Monomoy Regional High School’s enrollment grew 6.66% this year, up from 586 last year (combined enrollment of Chatham High School, Harwich High School and both towns’ eighth graders) to 625 this year. See the chart with enrollment comparisons from 2001 to 2015 below.
Upper Cape Tech had a net gain of 22 students (3.25%) between FY2014 and FY2015.
Six area public high schools showed some level of growth and six experienced reductions.
Nauset, Sandwich Drop
The Cape’s “school choice flagship”, Nauset Regional High School, lost 51 students this year – a drop of 5.05%. In addition to a general population decline on the Lower Cape, Nauset faces a resurgent Monomoy district that appears to be retaining more of its own students. Nauset may also be observing the first damage caused by the recent public defenestration of Superintendent Richard Hoffmann by the combined school committees.
Sandwich High School’s enrollment fell by 45 students (5.73%) this year.
On the other side of the bridge, Wareham High School lost 7.3% of its students in a single year.
The Sturgis Factor
Sturgis Charter Public School has grown to 806 students. Sturgis’ enrollment had grown over the past several years as they opened a second campus and “built out” their enrollment to fill the new facility. Since 2001, Sturgis’ enrollment has grown by 303% but, with the new school filled, that meteoric growth has leveled off, with a net gain of only three students this year.
Dennis-Yarmouth, Falmouth and Barnstable all experienced profound enrollment drops at the high school level in recent years. Barnstable’s student count has fallen 24% since 2001, Dennis-Yarmouth by 37% and Falmouth by 32%. Sandwich comes in fourth with a 28.47% drop since 2001. The superintendents in those districts often point to Sturgis when asked where the students have gone.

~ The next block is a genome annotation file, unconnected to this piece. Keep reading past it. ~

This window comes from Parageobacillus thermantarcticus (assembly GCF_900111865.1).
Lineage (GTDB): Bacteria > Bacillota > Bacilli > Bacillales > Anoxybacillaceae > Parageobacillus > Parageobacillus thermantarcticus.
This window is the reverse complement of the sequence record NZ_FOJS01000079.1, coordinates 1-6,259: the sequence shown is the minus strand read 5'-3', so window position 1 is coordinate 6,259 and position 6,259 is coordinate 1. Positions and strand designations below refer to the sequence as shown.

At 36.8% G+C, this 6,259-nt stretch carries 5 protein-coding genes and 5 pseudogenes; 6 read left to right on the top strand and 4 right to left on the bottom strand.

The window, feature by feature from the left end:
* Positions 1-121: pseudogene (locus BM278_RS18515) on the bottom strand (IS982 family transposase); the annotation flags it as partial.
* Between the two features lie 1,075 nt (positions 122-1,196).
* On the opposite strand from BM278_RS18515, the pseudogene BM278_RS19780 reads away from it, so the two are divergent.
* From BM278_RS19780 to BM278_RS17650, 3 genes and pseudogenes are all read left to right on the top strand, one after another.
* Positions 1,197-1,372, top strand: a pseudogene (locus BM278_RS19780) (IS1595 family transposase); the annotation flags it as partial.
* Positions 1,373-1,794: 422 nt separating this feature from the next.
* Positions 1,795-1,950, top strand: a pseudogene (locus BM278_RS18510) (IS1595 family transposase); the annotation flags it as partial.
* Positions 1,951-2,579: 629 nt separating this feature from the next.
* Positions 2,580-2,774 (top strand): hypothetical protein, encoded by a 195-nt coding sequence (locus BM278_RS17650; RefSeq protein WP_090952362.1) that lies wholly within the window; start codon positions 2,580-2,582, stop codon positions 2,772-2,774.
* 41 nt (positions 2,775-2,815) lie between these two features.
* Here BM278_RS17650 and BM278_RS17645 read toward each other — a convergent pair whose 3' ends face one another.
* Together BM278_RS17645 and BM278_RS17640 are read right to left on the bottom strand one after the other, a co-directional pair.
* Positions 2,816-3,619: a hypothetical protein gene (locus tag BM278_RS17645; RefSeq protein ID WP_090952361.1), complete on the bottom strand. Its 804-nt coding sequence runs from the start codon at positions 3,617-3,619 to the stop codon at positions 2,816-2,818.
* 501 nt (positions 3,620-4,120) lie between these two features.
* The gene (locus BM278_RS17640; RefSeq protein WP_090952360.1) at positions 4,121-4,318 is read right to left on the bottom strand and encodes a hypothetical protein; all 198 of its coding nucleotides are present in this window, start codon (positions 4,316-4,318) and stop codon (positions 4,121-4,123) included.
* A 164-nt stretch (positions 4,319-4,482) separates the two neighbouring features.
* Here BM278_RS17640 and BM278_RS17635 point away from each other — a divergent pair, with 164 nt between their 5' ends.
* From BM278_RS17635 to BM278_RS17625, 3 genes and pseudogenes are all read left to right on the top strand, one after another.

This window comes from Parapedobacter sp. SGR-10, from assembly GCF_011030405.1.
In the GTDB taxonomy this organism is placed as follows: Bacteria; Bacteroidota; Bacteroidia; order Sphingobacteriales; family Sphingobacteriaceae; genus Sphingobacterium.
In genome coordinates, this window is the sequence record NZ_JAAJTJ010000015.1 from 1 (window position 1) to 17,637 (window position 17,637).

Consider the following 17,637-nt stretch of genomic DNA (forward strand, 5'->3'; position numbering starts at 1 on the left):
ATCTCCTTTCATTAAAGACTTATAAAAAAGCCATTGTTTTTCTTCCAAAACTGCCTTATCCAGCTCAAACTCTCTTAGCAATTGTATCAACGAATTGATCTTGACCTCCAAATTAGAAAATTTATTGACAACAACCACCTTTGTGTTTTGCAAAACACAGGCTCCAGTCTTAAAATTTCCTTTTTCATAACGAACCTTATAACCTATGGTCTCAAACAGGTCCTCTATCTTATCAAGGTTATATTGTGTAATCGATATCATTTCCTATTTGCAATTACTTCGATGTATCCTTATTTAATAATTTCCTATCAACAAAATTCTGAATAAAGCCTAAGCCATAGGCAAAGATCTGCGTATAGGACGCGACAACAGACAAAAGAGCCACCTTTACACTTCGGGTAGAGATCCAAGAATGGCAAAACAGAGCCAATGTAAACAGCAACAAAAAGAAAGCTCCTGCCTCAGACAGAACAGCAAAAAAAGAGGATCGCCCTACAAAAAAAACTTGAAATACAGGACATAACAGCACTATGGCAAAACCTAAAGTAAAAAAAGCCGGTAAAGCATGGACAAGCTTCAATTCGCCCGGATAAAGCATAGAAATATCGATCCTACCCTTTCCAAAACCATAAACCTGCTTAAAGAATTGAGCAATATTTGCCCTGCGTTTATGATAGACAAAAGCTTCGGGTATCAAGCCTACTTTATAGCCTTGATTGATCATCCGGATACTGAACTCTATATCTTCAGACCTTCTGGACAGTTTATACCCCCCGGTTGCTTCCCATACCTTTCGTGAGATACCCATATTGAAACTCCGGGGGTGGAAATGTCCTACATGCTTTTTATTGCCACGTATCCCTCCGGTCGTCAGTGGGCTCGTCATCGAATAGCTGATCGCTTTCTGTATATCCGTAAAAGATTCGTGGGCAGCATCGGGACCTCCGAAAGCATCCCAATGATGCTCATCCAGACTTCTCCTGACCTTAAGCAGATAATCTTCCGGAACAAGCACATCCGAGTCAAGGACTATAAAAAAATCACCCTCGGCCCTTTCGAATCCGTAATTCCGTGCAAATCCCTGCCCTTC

Private High Schools
Enrollment at Pope John Paul II High School grew by 30 students between Fiscal 2013 and 2014, the most recent years reported by the Massachusetts Department of Elementary and Secondary Education. PJPII now enrolls 298 students.
Cape Cod Academy had 144 students in grade 9-12 in Fiscal 2014, down from 155 in Fiscal 2013.
Falmouth Academy served 117 high school students in Fiscal 2014, up from 112 the previous year.
Trinity Christian Academy enrolled 31 high school students in Fiscal 2014, up from 16 in Fiscal 2013.
With nearly 600 students attending the Cape’s best-known private high schools, private schools remain an important factor in the Cape’s school competition game.
Market Driven Education
School choice and charter choice are most telling at the high school level. Students have usually attended their town school district since Kindergarten and often have deep social ties to their classmates.
Despite these hometown ties and despite the hardships of going to school in another town, the shifting enrollment of our school population shows that parents are willing to send their kids to the high school that best fits what they want their kids to learn.
Some town school districts are learning to market themselves, most especially Barnstable and Dennis-Yarmouth. Nauset mastered school competition a decade ago and continues strong, if slightly diminished this year. Monomoy appears resurgent, despite test scores that don’t measure up to its primary competitors.
Cape Cod offers perhaps the most vibrant school competition environment in Massachusetts. Such competition brings abundant opportunities for our students and abundant challenges for town districts’ leadership.